Plumbing size issue

I received a call from the buyer agent regarding a home I inspected last November. The new owners apparently flushed two toilets at the same time and they backed up. A plumber said that the pvc fixtures and sizes are incorrect and connecting two bathrooms into the same pipe is incorrect. I did not note these things in my report so I am being asked if I should be liable for repairs. I told the agent that I flush one toilet at a time and did not note a back up. He nicely said not to worry about it and that he would pay the $4,100 to fix and replace the cast iron (though it shows no problems) and would just write it off.

If I should have seen this, I’m willing to bear the cost, but I’m not certain and wonder what you all would do.

Here’s pic and screenshot of other crawl space pics FYI.



I believe 4" can accomodate 2 toilets, unless both are coming down the 3" PVC, but you are NOT a code inspector.

Lets see what @mwilles has to say.

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Looks like toilets on a 3” horizontal I don’t see anything wrong with that. The rubber couplings are incorrect those can only be installed underground.

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What did they flush down the toilets at the same time?

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Apparently there are roommates sharing the home. I guess they happen to use them at the same time.

Plumbers have a way of making work for themselves when homeowners don’t know any better.


Has anyone shot a video camera down the cast iron from home to steet? Maybe that’s where the problem is regarding the backup.


There is a clog in the main pipe somewhere, the inside diameter is reduced. When you flush one toilet there is not enough discharge volume to overwhelm the restriction point, so the backup never occurs. When you flush 2, water fills the pipe and starts to backup.

A 3inch main can handle 4-6 toilets (with nothing else flushing) without a problem when everything is installed correctly and pipes are clear. If you step up to 4inch, you can have a ton of toilets for a residential dwelling :slight_smile:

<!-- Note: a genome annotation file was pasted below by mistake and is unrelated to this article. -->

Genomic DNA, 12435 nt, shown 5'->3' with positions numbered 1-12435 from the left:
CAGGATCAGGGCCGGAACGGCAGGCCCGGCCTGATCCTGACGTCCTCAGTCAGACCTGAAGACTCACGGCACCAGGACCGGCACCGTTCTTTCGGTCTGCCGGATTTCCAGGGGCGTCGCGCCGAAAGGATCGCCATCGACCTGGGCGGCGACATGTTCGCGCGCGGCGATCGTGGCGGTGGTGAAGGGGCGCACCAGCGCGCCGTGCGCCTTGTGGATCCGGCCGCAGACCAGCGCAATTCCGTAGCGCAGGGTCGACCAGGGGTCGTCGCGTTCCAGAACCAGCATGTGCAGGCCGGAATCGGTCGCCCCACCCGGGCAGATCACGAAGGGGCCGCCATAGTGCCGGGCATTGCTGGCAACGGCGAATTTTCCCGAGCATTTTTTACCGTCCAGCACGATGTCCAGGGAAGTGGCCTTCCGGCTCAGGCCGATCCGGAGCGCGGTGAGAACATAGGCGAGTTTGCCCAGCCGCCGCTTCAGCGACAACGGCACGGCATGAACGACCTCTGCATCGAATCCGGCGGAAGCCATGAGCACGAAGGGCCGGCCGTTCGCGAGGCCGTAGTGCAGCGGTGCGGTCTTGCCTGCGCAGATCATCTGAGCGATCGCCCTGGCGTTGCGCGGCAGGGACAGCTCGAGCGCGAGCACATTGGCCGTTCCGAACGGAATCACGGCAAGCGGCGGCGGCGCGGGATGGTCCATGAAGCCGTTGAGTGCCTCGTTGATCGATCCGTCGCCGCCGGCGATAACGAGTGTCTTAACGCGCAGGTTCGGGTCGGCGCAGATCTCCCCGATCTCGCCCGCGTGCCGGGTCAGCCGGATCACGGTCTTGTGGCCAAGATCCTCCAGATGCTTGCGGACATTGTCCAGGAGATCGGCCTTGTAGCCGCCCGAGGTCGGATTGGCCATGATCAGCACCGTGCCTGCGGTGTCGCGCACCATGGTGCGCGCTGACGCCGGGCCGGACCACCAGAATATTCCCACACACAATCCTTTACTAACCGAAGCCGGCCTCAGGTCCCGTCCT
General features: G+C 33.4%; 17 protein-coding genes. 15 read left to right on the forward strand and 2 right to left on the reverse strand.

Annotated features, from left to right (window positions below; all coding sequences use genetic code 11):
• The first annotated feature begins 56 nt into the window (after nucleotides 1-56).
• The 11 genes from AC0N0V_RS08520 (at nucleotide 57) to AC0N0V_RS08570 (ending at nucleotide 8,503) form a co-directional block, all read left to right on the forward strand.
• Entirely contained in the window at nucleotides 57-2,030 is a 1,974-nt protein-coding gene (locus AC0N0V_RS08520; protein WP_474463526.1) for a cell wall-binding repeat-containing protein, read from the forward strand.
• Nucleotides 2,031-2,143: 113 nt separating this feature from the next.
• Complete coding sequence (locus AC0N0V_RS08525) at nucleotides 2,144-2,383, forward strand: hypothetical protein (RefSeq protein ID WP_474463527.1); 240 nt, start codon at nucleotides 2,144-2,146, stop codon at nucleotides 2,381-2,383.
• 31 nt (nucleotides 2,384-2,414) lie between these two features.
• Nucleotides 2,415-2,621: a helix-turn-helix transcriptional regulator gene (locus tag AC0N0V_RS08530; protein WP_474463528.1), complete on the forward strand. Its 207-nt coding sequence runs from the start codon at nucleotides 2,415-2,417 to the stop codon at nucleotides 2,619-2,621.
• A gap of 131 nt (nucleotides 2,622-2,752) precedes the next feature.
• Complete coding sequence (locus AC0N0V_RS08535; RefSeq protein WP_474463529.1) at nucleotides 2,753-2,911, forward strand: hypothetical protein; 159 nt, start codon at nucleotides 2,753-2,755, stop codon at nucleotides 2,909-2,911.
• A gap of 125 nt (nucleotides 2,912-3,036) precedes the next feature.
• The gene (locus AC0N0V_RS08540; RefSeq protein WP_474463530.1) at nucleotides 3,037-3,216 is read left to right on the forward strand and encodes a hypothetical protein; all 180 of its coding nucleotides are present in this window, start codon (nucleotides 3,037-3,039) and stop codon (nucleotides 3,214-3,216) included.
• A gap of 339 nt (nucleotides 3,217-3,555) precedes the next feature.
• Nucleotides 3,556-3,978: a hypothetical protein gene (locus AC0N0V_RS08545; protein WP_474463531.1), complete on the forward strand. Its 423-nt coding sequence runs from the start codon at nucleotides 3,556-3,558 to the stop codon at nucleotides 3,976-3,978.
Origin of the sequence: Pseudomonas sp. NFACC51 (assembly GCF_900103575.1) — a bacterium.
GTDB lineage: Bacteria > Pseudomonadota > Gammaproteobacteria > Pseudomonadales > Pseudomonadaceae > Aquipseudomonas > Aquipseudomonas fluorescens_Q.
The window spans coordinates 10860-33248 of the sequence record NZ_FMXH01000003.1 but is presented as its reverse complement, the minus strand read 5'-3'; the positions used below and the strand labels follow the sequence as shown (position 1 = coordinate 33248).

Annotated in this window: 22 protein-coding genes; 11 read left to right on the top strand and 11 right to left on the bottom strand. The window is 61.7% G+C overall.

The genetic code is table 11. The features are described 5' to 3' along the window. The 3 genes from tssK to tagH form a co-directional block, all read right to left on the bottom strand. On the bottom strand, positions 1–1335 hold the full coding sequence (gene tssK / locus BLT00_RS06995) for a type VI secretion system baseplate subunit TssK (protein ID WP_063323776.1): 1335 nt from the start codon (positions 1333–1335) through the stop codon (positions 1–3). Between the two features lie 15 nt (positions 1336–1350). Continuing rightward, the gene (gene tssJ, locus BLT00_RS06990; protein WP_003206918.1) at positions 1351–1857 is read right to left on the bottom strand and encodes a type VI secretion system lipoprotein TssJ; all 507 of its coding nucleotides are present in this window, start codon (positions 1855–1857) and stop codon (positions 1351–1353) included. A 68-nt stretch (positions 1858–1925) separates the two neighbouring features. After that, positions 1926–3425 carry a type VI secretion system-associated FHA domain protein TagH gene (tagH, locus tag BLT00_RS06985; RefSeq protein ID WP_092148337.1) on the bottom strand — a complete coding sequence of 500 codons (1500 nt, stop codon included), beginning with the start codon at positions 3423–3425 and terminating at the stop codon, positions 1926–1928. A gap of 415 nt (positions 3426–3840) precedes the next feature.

Codes are different for how many water closets you can capture on a 3” horizontal line. The strictest codes that I know of were in Illinois where you could only capture 2 water closets on a horizontal 3”pipe. After that it had to be 4”. Keep in mind a future bathroom rough in inside of the basement would be considered an additional toilet.

This is about 2 toilets flushed at the same time “causing backup”. Point being, it’s not an issue with number of toilets or size of the main line as the buyer agent is claiming the plumber is telling them. The strictest code you speak of took into account other fixtures, not just water closets. I was strictly talking about a number of toilets a main could handle when connected to it and used at the same time, thus my remark “nothing else flushing”. Hope this explains better :smiley:

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It does Simon but the code I mentioned from Illinois is strictly water closets and no other fixtures, as mentioned. 6 water closets are allowed on a vertical 3” pipe before increasing to 4”.

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2 WC on 3" horizontal line and nothing else, is this true even today? That’s extremely limited. How would 2 full bathrooms connect?

Thank you guys for your input. I suggested the agent get a second opinion from a company that could scope the pipes before he pays a plumber to replace everything.


The code specifically spells out no more than two water closets on a 3” horizontal pipe. If other fixtures are included such as lavatories and showers they are included in the total DFU’s. This is why I always say if there’s an issue with plumbing contact a local plumber.

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You’re referring to a horizontal branch, not a building drain (what I was referring to), which in IL must be 4in and can handle 180DFU @ 1/8" per foot grade. In IL, the 3" branch is not limited to 2 water closets only as far as fixtures. There can be 2 water closets and other none-WC fixtures up to 20DFU on 3" branch, just like I mentioned above (PART 890 ILLINOIS PLUMBING CODE : Sections Listing) or IRC. Sometimes, Martin, you make me think I’ve lost my mind :rofl:

I thought that’s what I said :slightly_smiling_face: I was only talking about water closets and no other fixtures. I did not say the pipe could not contain other fixtures. The code is very specific on water closets only. Another code will reference the total DFU’s on the said pipe. This is another example of contacting a local plumber that is familiar with local codes. I was in that jurisdiction for 20 years.


The Tee fittings might be wrong.
Where’s the circuit vent for the sink?

Martin, I enjoy your expertise here. I recently had the same issue and after going back I discovered no dedicated vent stack. Could that be the issue, or at least a significant factor?

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Daniel it’s possible that the vent may have been tied into a main stack in the attic with only one protrusion through the roof.